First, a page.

When playing a woodrail, almost any ball that exceeds 35 seconds is satisfying. But part of the charm of some of them is discovering a sequence not readily apparent from the score card/rule sheet.
Gottlieb's 1950 Rockettes, has 4 kickout holes in the middle of the playfield spaced about 4" apart. The kickout holes kick in unison in the same direction, advancing the ball to the next hole. They change direction with each step of the 10,000 points unit or by either of two rollover buttons. Unlike a game such as Kings and Queens, or Melody/Sing Along/Pleasure Isle, etc., where the kick out holes are close to one another, the kickouts on Rockettes are far enough apart that the ball doesn't necessarily get advanced into the next hole when activated. That is, the ball is "launched" and may or may not make it into the next hole...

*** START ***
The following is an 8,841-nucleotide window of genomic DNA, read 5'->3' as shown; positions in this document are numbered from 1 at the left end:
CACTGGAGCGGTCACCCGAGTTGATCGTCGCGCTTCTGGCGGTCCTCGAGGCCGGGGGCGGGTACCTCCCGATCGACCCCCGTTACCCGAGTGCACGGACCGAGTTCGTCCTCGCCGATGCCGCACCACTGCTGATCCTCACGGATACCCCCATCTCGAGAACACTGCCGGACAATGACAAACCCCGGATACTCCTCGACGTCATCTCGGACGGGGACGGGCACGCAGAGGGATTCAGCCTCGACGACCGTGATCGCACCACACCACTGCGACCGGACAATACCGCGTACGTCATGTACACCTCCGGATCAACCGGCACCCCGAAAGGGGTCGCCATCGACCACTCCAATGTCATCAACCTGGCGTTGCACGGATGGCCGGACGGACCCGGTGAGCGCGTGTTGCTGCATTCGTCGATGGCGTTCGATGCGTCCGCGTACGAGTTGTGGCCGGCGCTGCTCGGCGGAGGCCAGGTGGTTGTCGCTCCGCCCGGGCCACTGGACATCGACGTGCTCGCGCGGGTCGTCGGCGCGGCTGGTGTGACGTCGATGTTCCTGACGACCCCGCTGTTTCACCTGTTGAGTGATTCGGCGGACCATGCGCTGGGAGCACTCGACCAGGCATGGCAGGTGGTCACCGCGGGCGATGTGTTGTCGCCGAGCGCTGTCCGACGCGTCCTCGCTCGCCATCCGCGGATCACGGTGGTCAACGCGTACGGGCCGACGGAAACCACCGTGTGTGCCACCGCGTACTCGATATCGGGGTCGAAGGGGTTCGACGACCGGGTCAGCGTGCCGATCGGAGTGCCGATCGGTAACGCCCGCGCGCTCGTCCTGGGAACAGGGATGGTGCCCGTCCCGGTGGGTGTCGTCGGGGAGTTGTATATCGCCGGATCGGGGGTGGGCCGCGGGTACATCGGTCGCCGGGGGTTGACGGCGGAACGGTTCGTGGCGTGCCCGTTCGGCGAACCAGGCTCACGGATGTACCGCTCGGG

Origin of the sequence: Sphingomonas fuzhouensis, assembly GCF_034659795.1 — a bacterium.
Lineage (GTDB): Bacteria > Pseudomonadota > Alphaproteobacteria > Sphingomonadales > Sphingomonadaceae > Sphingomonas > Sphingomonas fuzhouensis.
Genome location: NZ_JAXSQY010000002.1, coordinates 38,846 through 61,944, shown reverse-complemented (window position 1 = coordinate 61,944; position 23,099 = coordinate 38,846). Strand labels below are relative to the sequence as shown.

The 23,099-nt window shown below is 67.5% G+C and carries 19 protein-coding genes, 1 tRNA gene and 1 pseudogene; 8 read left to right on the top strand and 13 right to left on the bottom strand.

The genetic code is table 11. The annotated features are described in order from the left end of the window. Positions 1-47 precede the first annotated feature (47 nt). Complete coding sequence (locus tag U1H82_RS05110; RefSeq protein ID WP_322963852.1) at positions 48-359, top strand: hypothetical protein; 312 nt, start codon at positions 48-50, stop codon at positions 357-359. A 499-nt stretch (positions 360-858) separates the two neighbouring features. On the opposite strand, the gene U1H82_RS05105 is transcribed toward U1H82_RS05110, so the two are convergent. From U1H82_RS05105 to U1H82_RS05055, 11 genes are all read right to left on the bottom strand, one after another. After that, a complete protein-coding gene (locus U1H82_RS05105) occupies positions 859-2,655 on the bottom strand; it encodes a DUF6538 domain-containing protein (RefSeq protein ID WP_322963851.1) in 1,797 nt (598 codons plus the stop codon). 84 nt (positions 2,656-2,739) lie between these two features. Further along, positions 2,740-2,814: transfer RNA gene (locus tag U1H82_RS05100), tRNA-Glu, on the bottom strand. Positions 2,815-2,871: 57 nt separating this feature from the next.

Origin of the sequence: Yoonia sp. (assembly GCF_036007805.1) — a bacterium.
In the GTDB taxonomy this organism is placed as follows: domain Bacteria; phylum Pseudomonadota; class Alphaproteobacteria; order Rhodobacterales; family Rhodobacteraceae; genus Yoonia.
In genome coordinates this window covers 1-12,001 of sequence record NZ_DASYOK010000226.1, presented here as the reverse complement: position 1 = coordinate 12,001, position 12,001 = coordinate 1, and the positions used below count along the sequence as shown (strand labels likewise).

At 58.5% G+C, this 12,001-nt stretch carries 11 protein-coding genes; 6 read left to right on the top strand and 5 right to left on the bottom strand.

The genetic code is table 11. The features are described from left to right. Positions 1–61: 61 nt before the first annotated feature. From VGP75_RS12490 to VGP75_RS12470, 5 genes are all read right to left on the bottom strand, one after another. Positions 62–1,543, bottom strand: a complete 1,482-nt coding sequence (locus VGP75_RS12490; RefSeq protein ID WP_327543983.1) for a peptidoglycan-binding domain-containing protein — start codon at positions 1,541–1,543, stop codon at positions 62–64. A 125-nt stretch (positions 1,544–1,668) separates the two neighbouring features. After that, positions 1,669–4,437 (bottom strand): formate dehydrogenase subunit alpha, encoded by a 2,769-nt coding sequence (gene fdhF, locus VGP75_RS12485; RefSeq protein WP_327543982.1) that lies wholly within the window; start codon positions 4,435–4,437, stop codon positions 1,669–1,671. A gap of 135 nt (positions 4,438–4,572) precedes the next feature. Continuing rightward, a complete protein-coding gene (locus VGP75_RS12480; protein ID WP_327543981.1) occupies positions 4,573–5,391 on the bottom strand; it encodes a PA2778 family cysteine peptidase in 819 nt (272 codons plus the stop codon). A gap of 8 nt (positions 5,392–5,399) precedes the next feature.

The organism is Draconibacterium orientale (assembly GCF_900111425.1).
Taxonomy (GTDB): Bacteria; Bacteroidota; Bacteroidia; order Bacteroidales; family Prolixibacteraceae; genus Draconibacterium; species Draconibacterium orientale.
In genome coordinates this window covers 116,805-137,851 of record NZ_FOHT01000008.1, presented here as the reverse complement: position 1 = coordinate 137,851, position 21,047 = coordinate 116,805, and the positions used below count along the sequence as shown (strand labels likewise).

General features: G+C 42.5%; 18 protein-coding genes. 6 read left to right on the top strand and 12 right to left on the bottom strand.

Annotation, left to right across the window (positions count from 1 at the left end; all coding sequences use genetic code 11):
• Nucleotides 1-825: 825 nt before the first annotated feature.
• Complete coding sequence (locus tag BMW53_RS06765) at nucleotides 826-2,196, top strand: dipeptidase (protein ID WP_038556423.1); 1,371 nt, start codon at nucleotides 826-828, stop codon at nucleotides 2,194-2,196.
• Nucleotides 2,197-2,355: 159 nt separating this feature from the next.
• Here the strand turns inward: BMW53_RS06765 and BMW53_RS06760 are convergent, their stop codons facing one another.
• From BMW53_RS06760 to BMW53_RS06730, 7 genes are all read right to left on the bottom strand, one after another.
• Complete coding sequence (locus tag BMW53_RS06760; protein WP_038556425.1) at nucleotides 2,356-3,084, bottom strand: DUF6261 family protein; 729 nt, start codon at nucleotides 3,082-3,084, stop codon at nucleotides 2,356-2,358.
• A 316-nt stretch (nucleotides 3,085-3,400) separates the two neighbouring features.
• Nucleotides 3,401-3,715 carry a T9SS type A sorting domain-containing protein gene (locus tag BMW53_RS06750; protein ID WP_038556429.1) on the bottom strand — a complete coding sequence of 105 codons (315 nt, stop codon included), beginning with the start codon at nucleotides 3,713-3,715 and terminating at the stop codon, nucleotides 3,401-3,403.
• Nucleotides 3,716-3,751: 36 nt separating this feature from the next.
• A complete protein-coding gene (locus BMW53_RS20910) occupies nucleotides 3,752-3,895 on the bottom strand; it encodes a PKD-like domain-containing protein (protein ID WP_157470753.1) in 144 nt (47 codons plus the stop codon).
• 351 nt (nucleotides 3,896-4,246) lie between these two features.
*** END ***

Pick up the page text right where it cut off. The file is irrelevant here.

If ball lands in the bottom hole when lit for 500,000 points, and if the holes are set to kick upward, then each hole takes turns being worth 500,000 points, making the advancing ball score 2 million points across the four holes.
I will share that I have had this game for several years and have not, ever, scored the 2 million point shot while playing. (I do know that it works when the glass is off, and even then, the ball doesn't always jump into the next hole...). The best that I legitimately scored was 1.5 million and that was satisfying.